Do you have continuous scalp itching, which is not associated with dandruff or any scalp infection?
The itching could result from lice infestation; however, the first stages of lice infestation might not be notable as the infestation occurs when the female lice lay eggs that are small and not easily seen with the eye.
You might not feel the lice eggs that eventually hatch into young nymphs that feed on the blood until they transform into adult lice.
The adult lice have six legs with claws and are the size of a sesame seed.
So can you feel head lice crawling in your hair?
Not everyone can feel the lice crawling on the head as they are small, and the only way to know if you have lice is by inspecting the hair with a fine hair comb or a microscope.
Still, some people feel the lice crawling, and it results in discomfort; here are ways you can know you have lice.
How Lice Spread
You can get lice even if you shower and wash your hair regularly, and lice do not indicate your hair is dirty.
Although they do not spread diseases, they are uncomfortable and will make the skin itchy, leading to other opportunistic infections, redness, and inflammation on the scalp.
The lice will not fly from one head to another neither will they infect other non-human creatures like cats or dogs.
However, they can crawl from one infested head to another, and most people get lice through head-to-head infestation.
However, they can crawl into other belongings such as hats, helmets, combs, beddings, and pillows and could spread quickly to a new host when they contact these items.
How to Identify Lice
Lice thrive on human blood and live close to the scalp where the hair shelters them; however, you can find them in the eyebrows, eyelashes, and behind the ears.
Their first stage of development is referred to as nits which are tiny lice eggs.
They are oval-shaped and the size of a pinhead; however, they are hard to see as they may be the same color as your hair, yellow or white.
They may be hard to remove as they lodge themselves near the scalp, and you might confuse them with dandruff or flakes from the hair sprays.
They hatch in a week or more and leave behind shells that appear greyish on your scalp.
The next stage after hatching is the nymph, which is small micro lice that feed on human blood and keeps growing; they do not love exposure to sunlight and would stay near the scalp.
Mites would appear on your hair and anything your head touches. Finally, when they mature, they become adult lice which crawl all over your head, and if they fall off the head, they might die within two days.
Symptoms of Lice Infestation
Lice bites can result in an allergic reaction which leads to scalp itchiness.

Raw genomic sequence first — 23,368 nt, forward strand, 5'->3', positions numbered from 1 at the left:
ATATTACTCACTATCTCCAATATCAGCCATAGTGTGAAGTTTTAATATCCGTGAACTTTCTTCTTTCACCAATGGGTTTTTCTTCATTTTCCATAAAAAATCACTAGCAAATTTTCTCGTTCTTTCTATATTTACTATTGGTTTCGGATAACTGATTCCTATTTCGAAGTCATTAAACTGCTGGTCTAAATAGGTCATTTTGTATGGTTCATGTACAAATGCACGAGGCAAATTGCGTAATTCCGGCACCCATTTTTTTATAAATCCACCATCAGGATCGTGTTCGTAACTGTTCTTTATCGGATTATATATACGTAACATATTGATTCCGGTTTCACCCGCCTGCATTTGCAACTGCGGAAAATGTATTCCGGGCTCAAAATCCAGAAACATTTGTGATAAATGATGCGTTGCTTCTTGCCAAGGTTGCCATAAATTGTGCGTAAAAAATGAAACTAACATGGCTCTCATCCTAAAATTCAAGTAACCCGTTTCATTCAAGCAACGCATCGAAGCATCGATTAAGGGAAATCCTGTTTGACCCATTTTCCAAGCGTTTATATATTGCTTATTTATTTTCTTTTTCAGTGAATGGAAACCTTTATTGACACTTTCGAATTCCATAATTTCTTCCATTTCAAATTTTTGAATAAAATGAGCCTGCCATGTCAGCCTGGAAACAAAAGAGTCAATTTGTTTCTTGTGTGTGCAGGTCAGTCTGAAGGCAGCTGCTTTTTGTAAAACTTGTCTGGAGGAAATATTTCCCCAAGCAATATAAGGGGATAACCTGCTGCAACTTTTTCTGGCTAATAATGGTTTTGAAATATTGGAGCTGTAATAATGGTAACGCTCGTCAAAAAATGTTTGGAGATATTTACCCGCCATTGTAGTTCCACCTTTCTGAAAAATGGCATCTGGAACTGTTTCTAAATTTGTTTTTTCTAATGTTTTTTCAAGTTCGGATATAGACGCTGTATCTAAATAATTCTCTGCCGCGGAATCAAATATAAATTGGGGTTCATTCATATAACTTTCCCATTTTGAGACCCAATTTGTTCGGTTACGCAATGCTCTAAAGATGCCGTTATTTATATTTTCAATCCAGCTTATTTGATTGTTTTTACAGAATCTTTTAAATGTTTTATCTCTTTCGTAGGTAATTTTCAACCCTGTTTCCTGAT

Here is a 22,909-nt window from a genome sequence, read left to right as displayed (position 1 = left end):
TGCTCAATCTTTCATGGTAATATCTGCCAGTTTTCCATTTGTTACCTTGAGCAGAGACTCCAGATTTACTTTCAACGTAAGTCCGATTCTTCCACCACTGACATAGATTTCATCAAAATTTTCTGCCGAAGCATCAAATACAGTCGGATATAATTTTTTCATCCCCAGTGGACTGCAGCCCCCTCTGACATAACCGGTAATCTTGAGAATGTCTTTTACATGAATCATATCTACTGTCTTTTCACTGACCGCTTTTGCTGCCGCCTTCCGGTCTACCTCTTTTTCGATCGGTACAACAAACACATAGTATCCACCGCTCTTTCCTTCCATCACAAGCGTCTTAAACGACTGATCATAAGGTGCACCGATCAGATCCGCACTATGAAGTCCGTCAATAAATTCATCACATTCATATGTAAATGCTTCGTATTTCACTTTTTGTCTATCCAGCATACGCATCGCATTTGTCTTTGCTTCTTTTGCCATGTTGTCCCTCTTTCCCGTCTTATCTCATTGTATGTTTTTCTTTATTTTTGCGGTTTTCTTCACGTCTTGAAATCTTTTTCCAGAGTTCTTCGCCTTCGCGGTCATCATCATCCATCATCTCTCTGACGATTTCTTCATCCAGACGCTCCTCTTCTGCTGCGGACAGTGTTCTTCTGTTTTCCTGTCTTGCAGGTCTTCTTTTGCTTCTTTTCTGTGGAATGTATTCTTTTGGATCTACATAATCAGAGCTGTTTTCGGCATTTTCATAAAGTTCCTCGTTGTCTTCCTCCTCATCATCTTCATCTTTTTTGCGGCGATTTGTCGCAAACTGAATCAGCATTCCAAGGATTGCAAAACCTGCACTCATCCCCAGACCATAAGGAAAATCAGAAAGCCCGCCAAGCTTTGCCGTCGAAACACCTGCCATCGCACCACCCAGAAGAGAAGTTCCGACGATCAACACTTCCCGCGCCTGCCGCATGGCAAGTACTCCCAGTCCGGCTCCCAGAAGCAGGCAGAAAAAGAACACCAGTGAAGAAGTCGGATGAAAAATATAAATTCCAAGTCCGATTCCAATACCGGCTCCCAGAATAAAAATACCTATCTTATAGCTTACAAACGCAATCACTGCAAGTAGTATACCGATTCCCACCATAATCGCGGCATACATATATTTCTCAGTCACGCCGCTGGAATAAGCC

At first, the lice might not make the scalp feel itchy, especially during the early life stages of the lice or when the infestation is light.
Itchiness might make you scratch the skin profusely, leading to redness, inflammation, and infection by other opportunistic diseases.
You may feel a tickling of something moving on your head at maturity, which causes irritability and difficulty sleeping.
Due to scratching, you can have red bumps on your head, shoulders, or pubic areas.
You might also get small whitish residues on your head that the shells leave behind when the lice eggs hatch.
How to Check For the Lice
If you have a white residue and a tingling feeling of something moving on your head, it could indicate lice infestation.
Although you might think that the itchiness on your scalp is due to lice, other conditions like dandruff and eczema or hair products might be to blame for the irritation.
However, you should check for mice infestation by wetting the hair; it makes it challenging for the lice to move swiftly and easily spot them on the scalp.
You can use a fine-toothed comb to part the hair and use a bright light while parting the hair from one spot to another.
If the hair has lice, you might see whitish residue on the scalp with small brown insects’ size the size of sesame seeds moving around the scalp.
If the lice are initially at the developing stage, the nits will be cemented on the hairs and or the scalp.
Even if you are unsure if you see the lice or nits, it could be better to use shampoos and other hair products that clean the hair.
Lice Prevention At Home
Your children are likely to get lice at school and spread them to other people at home; if you suspect your child has lice, it could be prudent to avoid sharing personal belongings with them.
Moreover, you can buy them shampoos specifically meant for lice prevention, launder their clothes frequently, vacuum the floor and furniture, and then cover the furniture with a plastic drop cloth as you deal with the lice infestation to avoid ease of spreading.
If your school or daycare has been infested with lice, it might be challenging to slow down its spread as children will get in touch with one another as they interact in the facility.
If the school has a severe infestation, you can close it for a week and let the children get the necessary treatment.
Moreover, it is prudent to teach the children the importance of avoiding head-to-head contact during playtime and avoiding sharing personal belongings.
However, even with these preventive measures, your child might still get lice, and it is better to let them get treatment at the doctor’s office as soon as you suspect the presence of lice in their head.
Some people can feel the lice crawling in their heads while others don’t; however, lice infestation leads to itchiness, which results in unintentional scratching of the head.
Although the lice might be difficult to see, its first infestation leaves white residue followed by itchiness.
You can prevent its spread by avoiding head-to-head contact and sharing of personal belongings.
However, you should get the best treatment at your doctor’s office.